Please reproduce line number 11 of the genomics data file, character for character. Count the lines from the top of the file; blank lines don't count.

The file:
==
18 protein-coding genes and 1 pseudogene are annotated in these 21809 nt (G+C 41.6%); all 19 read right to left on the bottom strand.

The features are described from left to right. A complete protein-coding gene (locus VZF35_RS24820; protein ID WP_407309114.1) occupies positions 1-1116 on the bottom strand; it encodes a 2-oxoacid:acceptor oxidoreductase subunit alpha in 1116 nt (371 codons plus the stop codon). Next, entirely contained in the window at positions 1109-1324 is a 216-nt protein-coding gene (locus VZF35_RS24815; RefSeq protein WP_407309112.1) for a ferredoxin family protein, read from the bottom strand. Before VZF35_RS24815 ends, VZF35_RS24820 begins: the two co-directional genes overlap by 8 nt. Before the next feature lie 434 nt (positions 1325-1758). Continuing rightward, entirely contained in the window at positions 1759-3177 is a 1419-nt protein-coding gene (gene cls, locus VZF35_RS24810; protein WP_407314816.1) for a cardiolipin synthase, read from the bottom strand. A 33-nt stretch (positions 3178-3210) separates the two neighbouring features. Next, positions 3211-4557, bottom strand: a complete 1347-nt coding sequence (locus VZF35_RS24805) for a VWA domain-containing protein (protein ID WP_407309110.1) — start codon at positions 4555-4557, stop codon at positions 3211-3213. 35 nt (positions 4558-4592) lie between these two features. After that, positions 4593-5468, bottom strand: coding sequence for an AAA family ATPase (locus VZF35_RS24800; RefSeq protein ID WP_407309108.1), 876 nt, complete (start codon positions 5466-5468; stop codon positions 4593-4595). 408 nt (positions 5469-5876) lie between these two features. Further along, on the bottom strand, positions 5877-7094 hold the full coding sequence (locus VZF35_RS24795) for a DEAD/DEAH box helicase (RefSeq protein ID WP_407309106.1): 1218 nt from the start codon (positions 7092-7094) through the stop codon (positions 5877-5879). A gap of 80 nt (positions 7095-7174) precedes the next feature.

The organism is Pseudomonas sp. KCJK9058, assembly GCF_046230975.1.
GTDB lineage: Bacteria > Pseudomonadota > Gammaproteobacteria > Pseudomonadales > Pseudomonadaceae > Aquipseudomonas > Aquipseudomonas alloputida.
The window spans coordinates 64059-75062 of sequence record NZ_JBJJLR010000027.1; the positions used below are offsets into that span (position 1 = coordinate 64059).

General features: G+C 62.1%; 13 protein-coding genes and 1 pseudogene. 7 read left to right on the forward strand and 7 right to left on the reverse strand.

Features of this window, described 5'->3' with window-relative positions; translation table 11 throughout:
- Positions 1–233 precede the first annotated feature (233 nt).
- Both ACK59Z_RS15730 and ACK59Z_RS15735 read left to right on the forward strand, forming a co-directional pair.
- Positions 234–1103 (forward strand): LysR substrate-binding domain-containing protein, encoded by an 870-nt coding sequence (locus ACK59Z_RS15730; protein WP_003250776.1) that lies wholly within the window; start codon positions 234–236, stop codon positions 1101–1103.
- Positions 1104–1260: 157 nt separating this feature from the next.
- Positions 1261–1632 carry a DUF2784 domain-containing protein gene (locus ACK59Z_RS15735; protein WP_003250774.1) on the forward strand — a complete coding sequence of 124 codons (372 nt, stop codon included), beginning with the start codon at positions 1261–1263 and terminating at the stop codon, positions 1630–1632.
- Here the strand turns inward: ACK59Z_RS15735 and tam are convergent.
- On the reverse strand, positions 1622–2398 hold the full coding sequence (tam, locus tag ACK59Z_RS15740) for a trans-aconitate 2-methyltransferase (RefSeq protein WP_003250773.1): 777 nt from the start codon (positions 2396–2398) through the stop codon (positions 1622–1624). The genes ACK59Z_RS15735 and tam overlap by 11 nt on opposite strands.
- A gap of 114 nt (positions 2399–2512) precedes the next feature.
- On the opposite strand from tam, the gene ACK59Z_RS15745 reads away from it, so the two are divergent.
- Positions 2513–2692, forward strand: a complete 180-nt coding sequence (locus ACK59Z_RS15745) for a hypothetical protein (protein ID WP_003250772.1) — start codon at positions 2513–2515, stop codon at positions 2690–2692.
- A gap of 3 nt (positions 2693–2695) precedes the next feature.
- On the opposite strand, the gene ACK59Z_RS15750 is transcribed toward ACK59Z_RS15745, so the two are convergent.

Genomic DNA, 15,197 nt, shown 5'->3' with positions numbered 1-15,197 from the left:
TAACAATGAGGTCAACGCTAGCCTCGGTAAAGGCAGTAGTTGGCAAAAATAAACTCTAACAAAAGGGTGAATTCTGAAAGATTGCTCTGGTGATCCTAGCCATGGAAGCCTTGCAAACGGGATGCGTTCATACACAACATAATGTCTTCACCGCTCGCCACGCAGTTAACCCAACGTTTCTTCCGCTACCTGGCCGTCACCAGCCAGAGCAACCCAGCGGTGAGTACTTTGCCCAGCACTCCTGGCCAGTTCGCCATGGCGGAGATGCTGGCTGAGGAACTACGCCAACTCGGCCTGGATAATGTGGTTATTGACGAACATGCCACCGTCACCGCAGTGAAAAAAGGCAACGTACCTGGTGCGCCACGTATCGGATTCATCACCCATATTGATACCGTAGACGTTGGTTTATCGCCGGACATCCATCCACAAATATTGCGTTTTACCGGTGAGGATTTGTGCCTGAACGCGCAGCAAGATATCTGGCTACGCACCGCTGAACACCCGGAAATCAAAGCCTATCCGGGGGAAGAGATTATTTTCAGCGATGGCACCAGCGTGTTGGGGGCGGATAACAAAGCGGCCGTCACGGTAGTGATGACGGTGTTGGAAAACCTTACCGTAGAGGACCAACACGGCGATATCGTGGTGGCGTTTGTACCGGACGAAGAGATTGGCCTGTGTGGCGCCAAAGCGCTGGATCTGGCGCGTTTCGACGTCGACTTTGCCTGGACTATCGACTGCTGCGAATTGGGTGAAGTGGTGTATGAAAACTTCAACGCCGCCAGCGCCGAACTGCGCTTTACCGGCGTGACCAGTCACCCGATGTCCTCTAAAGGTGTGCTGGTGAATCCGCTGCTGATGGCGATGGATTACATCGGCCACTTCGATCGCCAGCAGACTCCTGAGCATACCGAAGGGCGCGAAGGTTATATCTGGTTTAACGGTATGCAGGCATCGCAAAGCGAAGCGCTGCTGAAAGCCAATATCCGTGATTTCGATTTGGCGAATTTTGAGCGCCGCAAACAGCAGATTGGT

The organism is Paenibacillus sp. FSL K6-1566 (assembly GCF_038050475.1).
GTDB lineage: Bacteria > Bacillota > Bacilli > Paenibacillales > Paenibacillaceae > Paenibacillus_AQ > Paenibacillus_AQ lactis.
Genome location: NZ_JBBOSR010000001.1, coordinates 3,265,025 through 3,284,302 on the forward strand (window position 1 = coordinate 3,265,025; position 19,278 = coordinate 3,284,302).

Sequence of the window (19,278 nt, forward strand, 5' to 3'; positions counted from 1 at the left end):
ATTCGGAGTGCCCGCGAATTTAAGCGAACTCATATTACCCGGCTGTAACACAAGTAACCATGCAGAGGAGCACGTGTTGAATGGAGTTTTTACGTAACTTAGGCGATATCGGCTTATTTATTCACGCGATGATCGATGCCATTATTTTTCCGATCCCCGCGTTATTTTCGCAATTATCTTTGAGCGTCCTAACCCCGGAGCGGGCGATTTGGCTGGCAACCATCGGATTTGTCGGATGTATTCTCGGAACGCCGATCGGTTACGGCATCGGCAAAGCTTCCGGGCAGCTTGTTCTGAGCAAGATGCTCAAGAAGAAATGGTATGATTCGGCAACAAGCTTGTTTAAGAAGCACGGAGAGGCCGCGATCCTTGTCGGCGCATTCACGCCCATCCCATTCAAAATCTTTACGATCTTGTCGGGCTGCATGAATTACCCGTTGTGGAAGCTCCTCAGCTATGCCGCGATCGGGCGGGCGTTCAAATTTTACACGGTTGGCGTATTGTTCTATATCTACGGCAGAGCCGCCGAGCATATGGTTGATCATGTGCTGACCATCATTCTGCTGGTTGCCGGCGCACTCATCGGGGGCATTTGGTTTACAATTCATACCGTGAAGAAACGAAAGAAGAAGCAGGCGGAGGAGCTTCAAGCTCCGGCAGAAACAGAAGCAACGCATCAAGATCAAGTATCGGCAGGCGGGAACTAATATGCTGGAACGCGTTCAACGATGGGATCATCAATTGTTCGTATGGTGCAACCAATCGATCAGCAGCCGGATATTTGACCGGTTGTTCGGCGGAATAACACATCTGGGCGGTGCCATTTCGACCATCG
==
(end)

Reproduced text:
- Positions 1104–1260: 157 nt separating this feature from the next.